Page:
Find out about your Child Survival Program!
Thank you, MOPS moms, for bringing HOPE to moms and their babies in Honduras.
Here are a few facts about the Child Survival Program MOPS is adopting!
Pacto con Dios Child Survival Program
One of the poorest areas in northern Honduras
Most women work as maids, sell fruits or clothes on the street or work in factories (a diploma is required to work in a factory, so this is not an option for most moms).
There are two seasons, summer and winter. During rainy season, roads are difficult to use because of mud; drainage systems collapse and get flooded, causing dengue fever to spread.
Homes are made of zinc sheets, cardboard, wood and blocks. Most houses have electricity and water, but not toilets.
There are three public schools, although most teenagers drop out of school. Many girls find themselves pregnant from gang members at a very young age.
Average age a girl becomes a mother
Two health care centers are in the area, but they are not properly equipped to provide prenatal care or necessary medicine to children.
Problems facing the community
Severe poverty, gangs and violence
Most common illnesses among children
Respiratory infections, dengue fever, pneumonia and malnutrition. Infant mortality occurs frequently, due to diarrhea, parasites and respiratory infections.
With your help, moms in Honduras will receive vital care through Compassion’s Child Survival Program …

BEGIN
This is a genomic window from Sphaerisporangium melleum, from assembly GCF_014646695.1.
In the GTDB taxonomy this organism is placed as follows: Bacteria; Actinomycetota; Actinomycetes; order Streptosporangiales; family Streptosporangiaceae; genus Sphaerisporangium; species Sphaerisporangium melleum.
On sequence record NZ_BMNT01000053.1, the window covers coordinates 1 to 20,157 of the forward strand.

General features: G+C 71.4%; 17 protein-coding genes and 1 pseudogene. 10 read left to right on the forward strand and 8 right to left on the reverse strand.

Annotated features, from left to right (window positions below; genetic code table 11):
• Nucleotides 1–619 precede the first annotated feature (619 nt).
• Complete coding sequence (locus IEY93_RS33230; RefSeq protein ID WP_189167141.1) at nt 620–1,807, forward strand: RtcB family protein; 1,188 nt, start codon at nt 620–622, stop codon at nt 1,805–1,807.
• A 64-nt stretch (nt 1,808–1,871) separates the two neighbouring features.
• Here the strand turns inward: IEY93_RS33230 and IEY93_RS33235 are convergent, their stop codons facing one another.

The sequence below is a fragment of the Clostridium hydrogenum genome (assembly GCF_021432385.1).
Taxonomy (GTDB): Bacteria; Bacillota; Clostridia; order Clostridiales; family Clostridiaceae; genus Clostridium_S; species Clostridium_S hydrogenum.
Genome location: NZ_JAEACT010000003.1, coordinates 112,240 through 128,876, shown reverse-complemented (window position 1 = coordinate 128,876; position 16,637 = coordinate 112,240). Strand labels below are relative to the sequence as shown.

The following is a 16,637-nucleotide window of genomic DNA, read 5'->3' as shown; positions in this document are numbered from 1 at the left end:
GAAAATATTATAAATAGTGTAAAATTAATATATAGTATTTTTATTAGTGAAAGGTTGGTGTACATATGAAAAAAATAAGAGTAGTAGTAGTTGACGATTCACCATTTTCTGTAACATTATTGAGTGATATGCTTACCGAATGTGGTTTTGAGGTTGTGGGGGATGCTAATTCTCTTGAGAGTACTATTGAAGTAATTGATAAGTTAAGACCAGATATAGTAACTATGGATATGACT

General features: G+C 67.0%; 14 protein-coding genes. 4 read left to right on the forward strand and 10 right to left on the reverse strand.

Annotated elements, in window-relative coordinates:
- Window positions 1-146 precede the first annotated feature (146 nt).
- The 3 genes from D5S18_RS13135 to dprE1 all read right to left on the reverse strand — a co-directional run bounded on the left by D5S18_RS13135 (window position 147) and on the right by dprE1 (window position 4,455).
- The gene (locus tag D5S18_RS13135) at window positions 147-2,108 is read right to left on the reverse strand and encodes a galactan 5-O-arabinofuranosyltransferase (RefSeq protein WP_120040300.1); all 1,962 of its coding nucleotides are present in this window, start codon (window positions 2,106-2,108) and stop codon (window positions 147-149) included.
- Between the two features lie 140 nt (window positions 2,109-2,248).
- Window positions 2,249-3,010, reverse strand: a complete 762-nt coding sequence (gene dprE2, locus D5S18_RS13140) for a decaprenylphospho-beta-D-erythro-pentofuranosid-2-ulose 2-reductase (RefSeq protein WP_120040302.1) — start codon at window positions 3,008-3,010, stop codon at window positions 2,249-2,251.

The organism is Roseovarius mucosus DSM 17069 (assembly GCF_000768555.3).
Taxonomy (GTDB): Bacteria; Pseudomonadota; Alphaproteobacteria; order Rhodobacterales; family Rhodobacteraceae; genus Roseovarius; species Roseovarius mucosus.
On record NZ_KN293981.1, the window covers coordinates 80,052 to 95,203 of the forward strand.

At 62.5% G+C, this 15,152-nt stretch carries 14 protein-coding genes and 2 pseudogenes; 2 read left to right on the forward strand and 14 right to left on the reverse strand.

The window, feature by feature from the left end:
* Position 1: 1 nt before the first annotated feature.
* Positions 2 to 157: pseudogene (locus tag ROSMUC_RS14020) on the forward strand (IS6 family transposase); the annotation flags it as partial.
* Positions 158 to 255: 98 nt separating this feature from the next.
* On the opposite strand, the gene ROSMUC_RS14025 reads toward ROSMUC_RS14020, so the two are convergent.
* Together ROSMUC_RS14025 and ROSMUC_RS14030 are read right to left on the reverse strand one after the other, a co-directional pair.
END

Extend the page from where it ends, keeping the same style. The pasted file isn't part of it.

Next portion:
- Health and Wellness: Moms are given nutritious food and learn how to feed their babies properly to avoid malnutrition. Babies receive vitamins, health screenings and medicine when needed. The importance of hygiene is taught to prevent illnesses. Mothers also receive prenatal care to make sure babies have a healthy start to life.
- Child Development: Parents are taught early stimulation and development techniques. They also learn how to monitor their baby’s development and care for their babies.
- Life Skills: Many mothers in the area enter the program illiterate, so they are taught to read and write. They also receive vocational training to help them provide for their families.
- Community: Moms in the program have the opportunity to grow spiritually and socially through regular Bible studies and prayer meetings, where they share questions and concerns, and support each other.
- Spiritual Nurture: Mothers learn about the love of Jesus and God’s Word. Your help makes an eternal difference!
Meet Nicole from Honduras
When you support Compassion’s Child Survival Program you help save the lives of babies like Adaza …
When Nicole was just 13 years old, she found out she was pregnant. She was truly alone. Both of her parents had died. And her boyfriend left her the minute he found out she was pregnant. “I did not have anyone to turn to,” she says. “I was very young and lacked experience.”
Nicole took temporary jobs to feed her baby boy, Manasés. She worked as a cleaning lady, sold makeup at the local market, and even dressed up as a clown to entertain children at birthday parties.